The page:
D-Day To Berlin (BBC1)

Desperate Housewives (C4)

THE first in the BBC's new D-Day series, The Struggle To Break Out, was eager to let all sides be heard. And to take the audience beyond the beaches of Normandy on D-Day.

Survivors from both the Allied and German forces gave accounts of the assault on Hitler's Europe as the forces moved inland.

The sometimes strained relationship between General Montgomery, commander of the land forces, and General Eisenhower, the Supreme Commander, was explored.

Reconstructions were cleverly intercut with archive footage of the action.

And the well-mounted series does something that, at an earlier point in history, wouldn't have happened - it rams home the horror of war as well as the heroics. We were left in no doubt that war is hell.

A description of the action as "a dreadful experience" hardly did justice to the facts. Most of the troops were barely 20 and living on borrowed time. "It was a lottery who was going to be the next casualty," said one participant.

Advancing troops couldn't see where they were going, accidentally treading on the dead and wounded. "When someone has a leg blown off and he crawls back in the corn in case the Germans counterattack and his dead body is found a fortnight afterwards, what a death that man must have had," is the sort of comment to make you appreciate the suffering.

Even those on the winning side were taken aback by the aftermath of the fighting. "The Germans had to be beaten and the Nazis were ghastly, but some of the sights we saw, you couldn't help feeling sorry for what had had to be inflicted upon them," said one survivor.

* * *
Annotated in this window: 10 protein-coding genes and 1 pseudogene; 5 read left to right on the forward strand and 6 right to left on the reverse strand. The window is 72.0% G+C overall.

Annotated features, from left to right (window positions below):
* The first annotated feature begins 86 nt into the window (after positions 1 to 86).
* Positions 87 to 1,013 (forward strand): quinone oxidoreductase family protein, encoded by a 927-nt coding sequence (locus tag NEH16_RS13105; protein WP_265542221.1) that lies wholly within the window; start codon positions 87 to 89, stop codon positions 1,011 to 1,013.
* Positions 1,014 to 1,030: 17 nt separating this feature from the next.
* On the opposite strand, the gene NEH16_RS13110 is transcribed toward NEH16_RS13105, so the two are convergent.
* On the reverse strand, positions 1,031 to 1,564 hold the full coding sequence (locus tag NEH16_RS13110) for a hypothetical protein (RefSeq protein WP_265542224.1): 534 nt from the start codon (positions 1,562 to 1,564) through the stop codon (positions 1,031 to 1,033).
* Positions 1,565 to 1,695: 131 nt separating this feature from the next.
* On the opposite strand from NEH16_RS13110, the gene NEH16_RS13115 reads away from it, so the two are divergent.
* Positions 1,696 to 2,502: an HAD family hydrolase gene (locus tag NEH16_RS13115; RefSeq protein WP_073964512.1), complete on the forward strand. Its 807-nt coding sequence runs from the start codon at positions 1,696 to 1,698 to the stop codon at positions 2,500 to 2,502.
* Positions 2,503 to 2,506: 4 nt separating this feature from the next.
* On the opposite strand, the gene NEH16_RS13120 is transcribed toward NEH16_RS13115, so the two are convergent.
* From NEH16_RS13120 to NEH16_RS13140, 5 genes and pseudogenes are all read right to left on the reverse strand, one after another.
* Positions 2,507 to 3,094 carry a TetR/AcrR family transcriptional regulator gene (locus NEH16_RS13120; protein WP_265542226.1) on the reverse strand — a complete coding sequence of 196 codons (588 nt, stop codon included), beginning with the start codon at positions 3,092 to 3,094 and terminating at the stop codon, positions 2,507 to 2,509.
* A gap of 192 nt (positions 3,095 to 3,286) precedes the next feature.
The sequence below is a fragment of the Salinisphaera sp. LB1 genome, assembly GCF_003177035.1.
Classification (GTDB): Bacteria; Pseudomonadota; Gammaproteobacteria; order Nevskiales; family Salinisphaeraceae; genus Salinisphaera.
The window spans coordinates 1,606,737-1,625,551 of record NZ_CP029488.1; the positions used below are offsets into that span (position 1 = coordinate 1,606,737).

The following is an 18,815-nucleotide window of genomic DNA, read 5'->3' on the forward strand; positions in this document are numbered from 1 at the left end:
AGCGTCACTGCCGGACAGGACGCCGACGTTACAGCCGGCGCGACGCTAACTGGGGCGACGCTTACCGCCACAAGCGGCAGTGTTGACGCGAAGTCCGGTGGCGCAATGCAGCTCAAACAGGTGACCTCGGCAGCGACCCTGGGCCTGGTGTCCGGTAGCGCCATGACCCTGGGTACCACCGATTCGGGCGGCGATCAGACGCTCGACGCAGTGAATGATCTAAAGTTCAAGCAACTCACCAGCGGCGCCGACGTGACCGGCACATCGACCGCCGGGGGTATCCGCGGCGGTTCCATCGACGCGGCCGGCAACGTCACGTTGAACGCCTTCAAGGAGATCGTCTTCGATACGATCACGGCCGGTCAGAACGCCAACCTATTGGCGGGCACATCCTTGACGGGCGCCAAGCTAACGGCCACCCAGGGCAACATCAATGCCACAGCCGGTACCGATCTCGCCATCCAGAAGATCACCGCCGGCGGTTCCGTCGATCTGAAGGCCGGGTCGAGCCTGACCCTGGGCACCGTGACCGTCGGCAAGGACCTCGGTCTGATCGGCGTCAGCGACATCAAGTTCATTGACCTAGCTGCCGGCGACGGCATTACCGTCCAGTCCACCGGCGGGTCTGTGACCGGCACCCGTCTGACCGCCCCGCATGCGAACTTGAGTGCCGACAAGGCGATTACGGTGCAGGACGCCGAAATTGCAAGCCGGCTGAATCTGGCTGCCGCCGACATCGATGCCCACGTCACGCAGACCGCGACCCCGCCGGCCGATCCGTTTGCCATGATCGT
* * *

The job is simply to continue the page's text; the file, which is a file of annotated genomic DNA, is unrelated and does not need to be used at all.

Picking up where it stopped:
The leaders weren't always in agreement. The more gung-ho Eisenhower didn't approve of Montgomery's approach. The pair had a wager on the outcome. The American had bet the British general £5 that the war would be over before Christmas, within seven months of D-Day.

He began looking like a winner although, as narrator Sean Bean pointed out at the end of this first episode, "he couldn't have been more wrong".

Desperate Housewives continues on its merry way without showing any signs of growing stale or running out of ideas as "the sound of scandal" echoes around Wisteria Lane.

Maisie Gibbons was taken into custody for having sex in her house for money. The arrest didn't go according to plan. When the plainclothes officer approached her with handcuffs, she told him: "That's going to cost you extra".

The opening of Maisie's little black book, containing the names of clients, threatened many a male in the area, as well as Bree, whose husband Rex had been availing himself of Maisie's services.

Elsewhere, Susan wondered if neighbour Edie believed in evil. "Of course I do, I work in real estate," replied Edie - which isn't the type of comment you expect to hear on a channel that specialises in property shows.